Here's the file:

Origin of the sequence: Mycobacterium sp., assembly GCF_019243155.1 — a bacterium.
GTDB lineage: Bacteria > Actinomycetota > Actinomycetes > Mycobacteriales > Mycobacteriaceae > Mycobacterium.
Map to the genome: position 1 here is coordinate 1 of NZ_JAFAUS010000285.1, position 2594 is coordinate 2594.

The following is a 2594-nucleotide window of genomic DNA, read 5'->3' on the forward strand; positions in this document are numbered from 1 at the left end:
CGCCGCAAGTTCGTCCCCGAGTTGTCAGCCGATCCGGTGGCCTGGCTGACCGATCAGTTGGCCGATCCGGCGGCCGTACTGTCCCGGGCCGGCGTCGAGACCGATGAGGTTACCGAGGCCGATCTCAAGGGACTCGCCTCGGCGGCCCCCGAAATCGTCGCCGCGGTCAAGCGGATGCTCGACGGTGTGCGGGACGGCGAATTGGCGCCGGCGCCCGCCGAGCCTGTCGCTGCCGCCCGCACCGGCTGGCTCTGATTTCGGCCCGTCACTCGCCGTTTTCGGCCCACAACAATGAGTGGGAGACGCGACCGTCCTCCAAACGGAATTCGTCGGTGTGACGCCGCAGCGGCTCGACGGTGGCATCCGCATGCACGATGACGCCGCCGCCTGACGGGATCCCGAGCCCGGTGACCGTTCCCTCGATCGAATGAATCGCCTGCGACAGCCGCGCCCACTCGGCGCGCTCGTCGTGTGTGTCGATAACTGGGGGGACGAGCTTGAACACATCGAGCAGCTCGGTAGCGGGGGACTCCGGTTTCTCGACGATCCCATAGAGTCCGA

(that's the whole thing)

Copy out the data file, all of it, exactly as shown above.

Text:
Origin of the sequence: Mycobacterium sp., assembly GCF_019243155.1 — a bacterium.
GTDB lineage: Bacteria > Actinomycetota > Actinomycetes > Mycobacteriales > Mycobacteriaceae > Mycobacterium.
Map to the genome: position 1 here is coordinate 1 of NZ_JAFAUS010000285.1, position 2594 is coordinate 2594.

The following is a 2594-nucleotide window of genomic DNA, read 5'->3' on the forward strand; positions in this document are numbered from 1 at the left end:
CGCCGCAAGTTCGTCCCCGAGTTGTCAGCCGATCCGGTGGCCTGGCTGACCGATCAGTTGGCCGATCCGGCGGCCGTACTGTCCCGGGCCGGCGTCGAGACCGATGAGGTTACCGAGGCCGATCTCAAGGGACTCGCCTCGGCGGCCCCCGAAATCGTCGCCGCGGTCAAGCGGATGCTCGACGGTGTGCGGGACGGCGAATTGGCGCCGGCGCCCGCCGAGCCTGTCGCTGCCGCCCGCACCGGCTGGCTCTGATTTCGGCCCGTCACTCGCCGTTTTCGGCCCACAACAATGAGTGGGAGACGCGACCGTCCTCCAAACGGAATTCGTCGGTGTGACGCCGCAGCGGCTCGACGGTGGCATCCGCATGCACGATGACGCCGCCGCCTGACGGGATCCCGAGCCCGGTGACCGTTCCCTCGATCGAATGAATCGCCTGCGACAGCCGCGCCCACTCGGCGCGCTCGTCGTGTGTGTCGATAACTGGGGGGACGAGCTTGAACACATCGAGCAGCTCGGTAGCGGGGGACTCCGGTTTCTCGACGATCCCATAGAGTCCGA